Based on true events, Burial Rites tells the story of Agnes Magnusdottir who has been charged with a gruesome double murder in 19th Century Iceland. IBased on true events, Burial Rites tells the story of Agnes Magnusdottir who has been charged with a gruesome double murder in 19th Century Iceland. It made me shiver to read the first few sentences of the book: "They said I must die. They said that I stole the breath from men, and now they must steal mine. I imagine, then, that we are all candle flames, greasy-bright, fluttering in the darkness and the howl of the wind, and in the stillness of the room I hear footsteps, awful coming footsteps, coming to blow me out and send my life up away from me in a gray wreath of smoke."
Agnes is sent to a farm of a district officer while she waits for her sentence to be carried out. The farming family is shaken at the idea of living in a house with a murderer. She is given a spiritual adviser, Toti, who wants to know her as a person. As Agnes confides in Toti and in the farmer's wife, truths are revealed about her life and the murders.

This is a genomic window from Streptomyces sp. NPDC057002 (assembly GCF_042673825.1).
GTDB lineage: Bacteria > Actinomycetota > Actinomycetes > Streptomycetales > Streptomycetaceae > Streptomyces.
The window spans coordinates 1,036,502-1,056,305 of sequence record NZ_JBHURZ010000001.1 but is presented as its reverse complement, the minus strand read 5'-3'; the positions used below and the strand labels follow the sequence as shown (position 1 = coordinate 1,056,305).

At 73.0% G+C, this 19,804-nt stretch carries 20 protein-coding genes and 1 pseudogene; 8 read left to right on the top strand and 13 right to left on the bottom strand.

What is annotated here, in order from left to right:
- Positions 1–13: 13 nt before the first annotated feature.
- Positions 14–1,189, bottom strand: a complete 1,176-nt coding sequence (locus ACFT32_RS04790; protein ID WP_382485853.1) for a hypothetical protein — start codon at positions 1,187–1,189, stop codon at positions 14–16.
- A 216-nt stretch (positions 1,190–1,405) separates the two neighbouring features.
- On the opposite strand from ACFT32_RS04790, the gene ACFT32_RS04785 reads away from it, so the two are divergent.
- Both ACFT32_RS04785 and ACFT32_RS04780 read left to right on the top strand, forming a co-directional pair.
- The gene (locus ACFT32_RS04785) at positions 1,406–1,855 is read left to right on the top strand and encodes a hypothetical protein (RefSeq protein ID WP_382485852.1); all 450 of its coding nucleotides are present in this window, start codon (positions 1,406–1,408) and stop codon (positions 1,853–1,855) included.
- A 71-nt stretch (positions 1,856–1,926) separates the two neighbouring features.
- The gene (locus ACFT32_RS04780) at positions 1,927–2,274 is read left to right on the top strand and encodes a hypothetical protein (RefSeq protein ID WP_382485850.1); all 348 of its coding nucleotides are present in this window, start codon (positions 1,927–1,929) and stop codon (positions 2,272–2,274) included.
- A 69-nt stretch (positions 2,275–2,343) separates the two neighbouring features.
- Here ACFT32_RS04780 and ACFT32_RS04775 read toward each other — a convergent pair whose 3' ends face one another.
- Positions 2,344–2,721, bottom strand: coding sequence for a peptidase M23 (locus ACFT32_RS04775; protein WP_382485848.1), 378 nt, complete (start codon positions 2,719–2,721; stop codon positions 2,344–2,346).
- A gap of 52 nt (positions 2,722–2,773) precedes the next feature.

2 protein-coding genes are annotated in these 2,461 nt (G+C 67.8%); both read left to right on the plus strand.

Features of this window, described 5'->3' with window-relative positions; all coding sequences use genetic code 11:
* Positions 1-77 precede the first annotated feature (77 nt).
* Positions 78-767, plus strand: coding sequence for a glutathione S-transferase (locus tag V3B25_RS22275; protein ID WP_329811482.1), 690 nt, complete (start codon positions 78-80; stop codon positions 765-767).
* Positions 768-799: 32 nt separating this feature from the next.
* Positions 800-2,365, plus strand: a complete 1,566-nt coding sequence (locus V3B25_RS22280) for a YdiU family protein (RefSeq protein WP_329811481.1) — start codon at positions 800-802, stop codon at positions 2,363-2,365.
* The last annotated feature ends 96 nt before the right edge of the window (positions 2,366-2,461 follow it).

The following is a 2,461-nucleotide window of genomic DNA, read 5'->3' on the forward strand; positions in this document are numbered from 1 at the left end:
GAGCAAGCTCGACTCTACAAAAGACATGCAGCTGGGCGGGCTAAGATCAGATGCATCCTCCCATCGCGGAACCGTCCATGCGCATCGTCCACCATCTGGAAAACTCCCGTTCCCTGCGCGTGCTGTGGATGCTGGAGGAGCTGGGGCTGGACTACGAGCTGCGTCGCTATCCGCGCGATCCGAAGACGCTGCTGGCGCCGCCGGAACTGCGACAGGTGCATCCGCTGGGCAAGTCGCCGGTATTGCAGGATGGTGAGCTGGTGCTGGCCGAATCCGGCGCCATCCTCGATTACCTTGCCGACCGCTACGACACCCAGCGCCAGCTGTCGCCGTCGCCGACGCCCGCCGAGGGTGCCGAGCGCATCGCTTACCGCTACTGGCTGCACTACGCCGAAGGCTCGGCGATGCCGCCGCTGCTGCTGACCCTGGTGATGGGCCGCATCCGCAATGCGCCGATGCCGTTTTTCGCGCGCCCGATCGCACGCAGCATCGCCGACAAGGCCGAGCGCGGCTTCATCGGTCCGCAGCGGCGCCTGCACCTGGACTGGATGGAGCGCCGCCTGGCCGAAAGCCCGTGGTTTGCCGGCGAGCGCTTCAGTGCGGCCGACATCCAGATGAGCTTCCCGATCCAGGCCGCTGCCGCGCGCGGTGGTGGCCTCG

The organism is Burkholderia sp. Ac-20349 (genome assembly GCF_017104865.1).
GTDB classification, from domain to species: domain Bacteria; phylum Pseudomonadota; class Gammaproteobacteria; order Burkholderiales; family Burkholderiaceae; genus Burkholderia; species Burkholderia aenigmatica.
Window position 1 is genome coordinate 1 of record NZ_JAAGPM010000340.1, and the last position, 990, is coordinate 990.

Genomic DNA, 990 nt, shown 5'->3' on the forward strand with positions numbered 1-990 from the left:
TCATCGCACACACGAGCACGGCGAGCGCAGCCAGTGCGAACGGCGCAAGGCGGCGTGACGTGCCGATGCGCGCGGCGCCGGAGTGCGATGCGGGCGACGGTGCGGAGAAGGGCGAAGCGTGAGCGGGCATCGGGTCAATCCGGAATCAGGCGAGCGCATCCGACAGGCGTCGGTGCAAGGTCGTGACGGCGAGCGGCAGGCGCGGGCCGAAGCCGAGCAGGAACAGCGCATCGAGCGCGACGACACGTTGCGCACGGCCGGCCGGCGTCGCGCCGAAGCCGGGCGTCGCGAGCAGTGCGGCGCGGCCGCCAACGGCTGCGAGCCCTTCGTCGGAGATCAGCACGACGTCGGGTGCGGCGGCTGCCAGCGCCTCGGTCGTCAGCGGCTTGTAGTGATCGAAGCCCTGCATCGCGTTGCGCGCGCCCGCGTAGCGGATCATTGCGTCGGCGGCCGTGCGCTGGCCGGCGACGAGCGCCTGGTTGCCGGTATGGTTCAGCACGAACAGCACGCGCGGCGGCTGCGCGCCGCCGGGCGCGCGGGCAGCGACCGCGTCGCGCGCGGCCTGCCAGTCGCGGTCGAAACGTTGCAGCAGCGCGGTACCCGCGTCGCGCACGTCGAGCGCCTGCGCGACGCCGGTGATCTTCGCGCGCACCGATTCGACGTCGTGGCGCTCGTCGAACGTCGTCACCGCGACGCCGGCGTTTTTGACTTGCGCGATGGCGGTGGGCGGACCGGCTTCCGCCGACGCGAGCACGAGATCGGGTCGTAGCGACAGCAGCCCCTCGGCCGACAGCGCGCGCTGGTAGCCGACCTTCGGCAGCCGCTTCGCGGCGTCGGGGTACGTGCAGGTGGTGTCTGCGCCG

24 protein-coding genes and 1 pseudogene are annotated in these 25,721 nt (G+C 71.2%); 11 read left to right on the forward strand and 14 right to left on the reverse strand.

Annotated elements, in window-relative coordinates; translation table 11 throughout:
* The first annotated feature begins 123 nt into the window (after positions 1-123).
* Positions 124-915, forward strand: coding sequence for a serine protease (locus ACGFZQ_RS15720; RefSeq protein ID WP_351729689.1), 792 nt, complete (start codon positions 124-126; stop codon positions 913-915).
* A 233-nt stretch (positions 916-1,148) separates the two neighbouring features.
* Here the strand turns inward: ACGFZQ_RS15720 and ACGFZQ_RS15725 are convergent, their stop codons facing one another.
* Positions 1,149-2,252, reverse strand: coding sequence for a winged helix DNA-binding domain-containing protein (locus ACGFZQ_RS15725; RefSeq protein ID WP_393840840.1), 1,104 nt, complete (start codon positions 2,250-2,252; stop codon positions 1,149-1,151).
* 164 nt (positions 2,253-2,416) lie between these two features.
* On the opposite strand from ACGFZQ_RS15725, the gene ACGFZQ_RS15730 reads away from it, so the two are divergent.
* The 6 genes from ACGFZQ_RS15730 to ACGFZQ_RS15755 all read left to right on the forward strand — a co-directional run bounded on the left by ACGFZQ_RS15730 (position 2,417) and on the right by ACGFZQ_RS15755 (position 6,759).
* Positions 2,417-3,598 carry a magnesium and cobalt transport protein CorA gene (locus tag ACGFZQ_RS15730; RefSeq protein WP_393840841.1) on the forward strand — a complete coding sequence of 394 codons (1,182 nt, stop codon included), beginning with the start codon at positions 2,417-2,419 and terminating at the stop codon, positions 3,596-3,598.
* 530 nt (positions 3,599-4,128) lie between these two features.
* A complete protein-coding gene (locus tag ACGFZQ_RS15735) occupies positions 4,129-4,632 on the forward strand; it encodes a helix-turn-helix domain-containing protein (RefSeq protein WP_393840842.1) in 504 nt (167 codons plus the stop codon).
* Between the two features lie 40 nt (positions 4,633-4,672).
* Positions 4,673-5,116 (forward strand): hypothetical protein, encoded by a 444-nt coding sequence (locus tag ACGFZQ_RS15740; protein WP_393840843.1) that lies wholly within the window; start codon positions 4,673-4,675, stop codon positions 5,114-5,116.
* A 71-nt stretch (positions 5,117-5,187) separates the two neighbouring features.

This is a beautifully written historical novel. Agnes is a deeply complex character whose life as a servant has often been directed by forces not under her control. The book also has wonderful descriptions of the stark beauty of Iceland, and the rugged individuals living there. Hannah Kent has written an impressive debut novel....more
Dan Brown has written a fast-paced mystery full of references to Dante's "Inferno", artistic treasures, and bits of history of several of the most beaDan Brown has written a fast-paced mystery full of references to Dante's "Inferno", artistic treasures, and bits of history of several of the most beautiful cities in the world. Harvard symbologist Robert Langdon wakes up in Florence with amnesia, and soon is running from one historic site to another. He's trying to evade a spike-haired armed biker while deciphering a message left by a mad scientist. As in Brown's other novels, Langdon is accompanied by a smart beautiful woman.
Bertrand Zobrist, a biochemist and an expert in genetic manipulation, jumped to his death in the first few pages. He had been working in secret on the problem of overpopulation. What had this Transhumanist mad genius left behind to reduce population? It's a race against time for Langdon to determine what Zobrist's last messages mean.
The focus of this story is on the plot, and not on realism or deep characterization. But the book was fun and was set in some wonderful locations--where Langdon knows the location of every secret passageway. It had lots of fascinating information about Dante, Transhumanism, art, history, and genetic manipulation. Inferno is an enjoyable escapist read with an ending that was a bit unexpected....more